The 10 biggest busts in MLB Draft history

BY Cameron DaSilva • June 7, 2016

Like the NFL and NBA drafts, busts are impossible to avoid in MLB. Not every player pans out the way they're expected to, especially when there are more than 1,200 drafted each year. To put into perspective just how hard it is to predict a prospect's future, consider this stat. Only one player taken first overall has made it to the Hall of Fame: Ken Griffey Jr., and he was elected this year.

As a result, it's more likely that a top pick will turn out to be a bust than a Hall of Famer. That's just the reality of the MLB Draft. All 30 clubs will attempt to land their next superstar this week in the 2016 edition of the June amateur draft, but let's take a look at some of the biggest busts in MLB history.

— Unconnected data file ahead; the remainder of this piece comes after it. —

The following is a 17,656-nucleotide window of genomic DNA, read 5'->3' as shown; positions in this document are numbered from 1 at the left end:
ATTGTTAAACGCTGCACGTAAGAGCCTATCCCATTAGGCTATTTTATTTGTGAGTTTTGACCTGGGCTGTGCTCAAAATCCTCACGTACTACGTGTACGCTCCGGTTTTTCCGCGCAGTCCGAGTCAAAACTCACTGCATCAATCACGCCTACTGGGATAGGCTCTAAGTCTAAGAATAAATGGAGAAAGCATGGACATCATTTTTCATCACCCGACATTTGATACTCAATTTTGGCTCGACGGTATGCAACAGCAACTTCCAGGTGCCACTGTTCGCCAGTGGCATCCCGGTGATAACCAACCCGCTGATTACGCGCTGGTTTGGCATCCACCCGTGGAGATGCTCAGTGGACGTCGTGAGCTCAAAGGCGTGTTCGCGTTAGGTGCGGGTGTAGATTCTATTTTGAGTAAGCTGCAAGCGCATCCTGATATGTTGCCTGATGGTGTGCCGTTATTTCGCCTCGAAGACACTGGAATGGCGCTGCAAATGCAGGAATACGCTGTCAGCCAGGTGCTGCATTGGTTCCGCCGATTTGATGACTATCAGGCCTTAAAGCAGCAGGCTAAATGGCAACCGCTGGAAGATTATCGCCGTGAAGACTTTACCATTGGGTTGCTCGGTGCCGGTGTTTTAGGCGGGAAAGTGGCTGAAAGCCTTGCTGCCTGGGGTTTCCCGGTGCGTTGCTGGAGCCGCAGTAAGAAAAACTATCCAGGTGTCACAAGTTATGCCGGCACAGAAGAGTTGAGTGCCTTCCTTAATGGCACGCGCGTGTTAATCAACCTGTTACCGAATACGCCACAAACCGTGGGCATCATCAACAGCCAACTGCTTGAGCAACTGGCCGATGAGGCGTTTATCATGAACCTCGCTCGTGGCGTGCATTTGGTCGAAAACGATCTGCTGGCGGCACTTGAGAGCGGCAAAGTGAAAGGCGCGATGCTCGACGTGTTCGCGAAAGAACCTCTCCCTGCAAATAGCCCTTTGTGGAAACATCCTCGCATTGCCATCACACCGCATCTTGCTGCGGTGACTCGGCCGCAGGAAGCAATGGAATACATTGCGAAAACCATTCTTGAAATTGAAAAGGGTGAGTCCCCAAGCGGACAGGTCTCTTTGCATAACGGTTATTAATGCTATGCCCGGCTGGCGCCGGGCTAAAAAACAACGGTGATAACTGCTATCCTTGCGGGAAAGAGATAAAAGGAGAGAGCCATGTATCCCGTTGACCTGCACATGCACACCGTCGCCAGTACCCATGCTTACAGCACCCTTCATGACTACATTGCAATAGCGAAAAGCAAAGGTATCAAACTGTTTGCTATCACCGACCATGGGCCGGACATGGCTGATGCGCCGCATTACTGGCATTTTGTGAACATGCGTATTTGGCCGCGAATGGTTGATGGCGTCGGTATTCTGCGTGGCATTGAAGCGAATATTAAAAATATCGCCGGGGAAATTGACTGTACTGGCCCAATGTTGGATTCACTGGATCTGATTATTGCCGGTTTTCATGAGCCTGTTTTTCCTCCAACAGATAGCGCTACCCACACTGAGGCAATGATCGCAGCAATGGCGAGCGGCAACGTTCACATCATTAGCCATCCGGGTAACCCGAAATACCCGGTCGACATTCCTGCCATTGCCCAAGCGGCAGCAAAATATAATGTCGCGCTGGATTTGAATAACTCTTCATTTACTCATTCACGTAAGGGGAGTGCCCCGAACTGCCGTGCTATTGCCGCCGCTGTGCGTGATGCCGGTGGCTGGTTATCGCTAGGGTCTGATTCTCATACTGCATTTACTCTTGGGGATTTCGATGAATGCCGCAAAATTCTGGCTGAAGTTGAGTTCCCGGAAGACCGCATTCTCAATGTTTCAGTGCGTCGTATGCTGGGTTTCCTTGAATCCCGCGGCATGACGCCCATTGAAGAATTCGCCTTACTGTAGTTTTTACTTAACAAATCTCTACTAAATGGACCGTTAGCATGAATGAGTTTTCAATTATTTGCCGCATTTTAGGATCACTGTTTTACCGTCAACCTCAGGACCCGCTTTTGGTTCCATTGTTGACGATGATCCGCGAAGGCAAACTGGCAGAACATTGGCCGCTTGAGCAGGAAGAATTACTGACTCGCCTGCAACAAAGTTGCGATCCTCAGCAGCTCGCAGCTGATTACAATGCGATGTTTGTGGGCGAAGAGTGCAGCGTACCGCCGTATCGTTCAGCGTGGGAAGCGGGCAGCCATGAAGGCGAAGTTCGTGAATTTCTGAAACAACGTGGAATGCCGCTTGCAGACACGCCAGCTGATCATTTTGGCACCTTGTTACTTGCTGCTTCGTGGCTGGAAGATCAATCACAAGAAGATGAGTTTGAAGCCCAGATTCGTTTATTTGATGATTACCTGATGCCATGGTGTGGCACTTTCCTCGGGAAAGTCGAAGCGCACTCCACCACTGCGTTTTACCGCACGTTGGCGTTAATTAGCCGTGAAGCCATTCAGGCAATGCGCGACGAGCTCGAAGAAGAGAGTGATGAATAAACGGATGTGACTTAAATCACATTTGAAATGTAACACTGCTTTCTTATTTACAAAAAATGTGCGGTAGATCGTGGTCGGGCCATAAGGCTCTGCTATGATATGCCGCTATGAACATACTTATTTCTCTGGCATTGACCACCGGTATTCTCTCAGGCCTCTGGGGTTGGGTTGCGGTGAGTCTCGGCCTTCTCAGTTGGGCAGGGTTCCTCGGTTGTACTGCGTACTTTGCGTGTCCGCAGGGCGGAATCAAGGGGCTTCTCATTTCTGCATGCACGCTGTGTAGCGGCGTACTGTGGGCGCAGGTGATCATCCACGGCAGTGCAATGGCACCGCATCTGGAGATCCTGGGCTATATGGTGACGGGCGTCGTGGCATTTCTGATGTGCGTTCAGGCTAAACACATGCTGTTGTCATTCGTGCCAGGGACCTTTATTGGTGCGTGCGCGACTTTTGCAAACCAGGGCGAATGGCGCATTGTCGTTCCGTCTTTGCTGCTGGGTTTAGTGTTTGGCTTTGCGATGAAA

When the Padres took Matt Bush No. 1 overall in the 2004 draft, they thought they had found their shortstop of the future. Unfortunately, that's the last thing he was. Just a few weeks after signing his contract with the Padres, Bush was arrested on suspicion of felony assault and underage drinking, among other charges. His bat was awful in his first couple seasons, hitting just .219 with three home runs and 70 RBIs in 206 games. As a result, he transitioned to pitching, because it was clear his bat would never last in the majors. In 2007, his first season as a pitcher and just one year before undergoing Tommy John surgery, he appeared in seven games, striking out 16 batters in 7.2 innings with an ERA of 1.17. It looked like his career was on the upswing, but in 2009, he was in trouble off the field once again. Bush was charged with assault, and subsequently traded to the Blue Jays. Since then, he's had a handful of other run-ins with the law, including a 3 1/2 year prison sentence for drunken driving, but he did finally make it to the big leagues in 2016, pitching 11.2 innings, posting an ERA of 1.54. He still remains with the Rangers, but his career has been nothing like it was expected to be.